The rules were initially introduced by Labor in 2009 in an attempt to stop executives from reducing their tax by pumping income into share options, The Australian Financial Review reported. However, doing so backfired for tech start-ups, who often use share options to attract talent when high salaries are not possible.
This has resulted in start-ups losing talent to larger tech companies such as Google, and ultimately resulting in the outsourcing of many of their functions.
With submissions to the Treasury review into employee share schemes closing on Friday, tech entrepreneurs are pushing for the end of the upfront tax, BRW reported.
“The timing of the tax really needs to be sorted,” Bosco Tan, co-founder of Pocketbook, said. “I’ve gone and raised the money and now have to give chunk of it to the government. It doesn’t give me a chance to invest in things that create value, and on our books is a large chunk of debt that the employee owes to the business.”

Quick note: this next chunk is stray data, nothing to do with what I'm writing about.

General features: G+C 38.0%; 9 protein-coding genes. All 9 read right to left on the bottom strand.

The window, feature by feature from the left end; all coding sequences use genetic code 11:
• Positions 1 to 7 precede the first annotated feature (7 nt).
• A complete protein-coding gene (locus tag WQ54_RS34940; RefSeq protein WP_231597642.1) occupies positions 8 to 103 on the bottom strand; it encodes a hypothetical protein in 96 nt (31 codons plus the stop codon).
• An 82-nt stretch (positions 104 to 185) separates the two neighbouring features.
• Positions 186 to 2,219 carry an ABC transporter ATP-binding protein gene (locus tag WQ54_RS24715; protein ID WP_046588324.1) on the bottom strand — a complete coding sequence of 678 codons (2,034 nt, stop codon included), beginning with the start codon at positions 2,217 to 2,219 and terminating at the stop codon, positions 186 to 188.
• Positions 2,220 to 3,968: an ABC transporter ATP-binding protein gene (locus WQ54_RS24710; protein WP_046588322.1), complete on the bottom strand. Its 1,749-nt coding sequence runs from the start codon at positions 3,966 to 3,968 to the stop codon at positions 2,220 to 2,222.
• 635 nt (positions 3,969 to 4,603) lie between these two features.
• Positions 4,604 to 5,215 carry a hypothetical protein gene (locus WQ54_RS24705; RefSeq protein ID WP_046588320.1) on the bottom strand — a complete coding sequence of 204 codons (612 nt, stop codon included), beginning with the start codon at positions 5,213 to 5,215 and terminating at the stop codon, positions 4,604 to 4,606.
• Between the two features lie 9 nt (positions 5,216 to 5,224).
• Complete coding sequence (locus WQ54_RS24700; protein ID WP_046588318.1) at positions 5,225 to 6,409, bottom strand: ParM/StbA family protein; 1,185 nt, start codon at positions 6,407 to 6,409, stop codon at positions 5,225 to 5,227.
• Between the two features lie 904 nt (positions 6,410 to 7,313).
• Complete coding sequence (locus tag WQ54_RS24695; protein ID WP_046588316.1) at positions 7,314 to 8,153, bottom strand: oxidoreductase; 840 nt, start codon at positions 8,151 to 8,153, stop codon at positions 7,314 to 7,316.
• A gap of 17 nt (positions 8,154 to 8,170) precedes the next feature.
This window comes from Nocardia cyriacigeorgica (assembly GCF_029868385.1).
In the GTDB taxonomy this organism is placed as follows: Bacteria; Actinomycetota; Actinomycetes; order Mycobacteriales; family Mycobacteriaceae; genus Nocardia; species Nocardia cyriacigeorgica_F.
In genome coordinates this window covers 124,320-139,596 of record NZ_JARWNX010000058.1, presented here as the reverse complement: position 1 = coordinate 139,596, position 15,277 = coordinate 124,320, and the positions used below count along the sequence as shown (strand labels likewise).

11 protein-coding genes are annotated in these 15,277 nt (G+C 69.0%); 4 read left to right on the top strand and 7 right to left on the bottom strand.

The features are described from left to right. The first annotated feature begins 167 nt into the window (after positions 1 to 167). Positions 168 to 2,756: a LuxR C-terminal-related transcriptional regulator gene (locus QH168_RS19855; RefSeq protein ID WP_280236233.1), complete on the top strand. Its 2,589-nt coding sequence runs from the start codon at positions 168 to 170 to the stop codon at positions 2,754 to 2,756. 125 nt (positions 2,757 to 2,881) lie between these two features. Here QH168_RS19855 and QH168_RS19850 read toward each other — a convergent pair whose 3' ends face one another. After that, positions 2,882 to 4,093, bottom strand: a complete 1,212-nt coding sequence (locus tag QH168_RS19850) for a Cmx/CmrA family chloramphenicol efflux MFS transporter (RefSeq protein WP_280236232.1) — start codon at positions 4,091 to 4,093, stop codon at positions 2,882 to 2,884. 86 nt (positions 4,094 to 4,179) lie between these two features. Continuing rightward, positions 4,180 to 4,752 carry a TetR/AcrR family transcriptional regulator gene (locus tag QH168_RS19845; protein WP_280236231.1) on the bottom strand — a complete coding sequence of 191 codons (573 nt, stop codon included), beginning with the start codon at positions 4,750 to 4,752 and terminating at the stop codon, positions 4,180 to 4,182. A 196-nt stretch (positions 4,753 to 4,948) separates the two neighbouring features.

Last month, the Abbott government resumed Labor’s inquiry into taxation rules that tax individuals who receive share options from their employer when they receive them, as opposed to when they are sold or become full shares.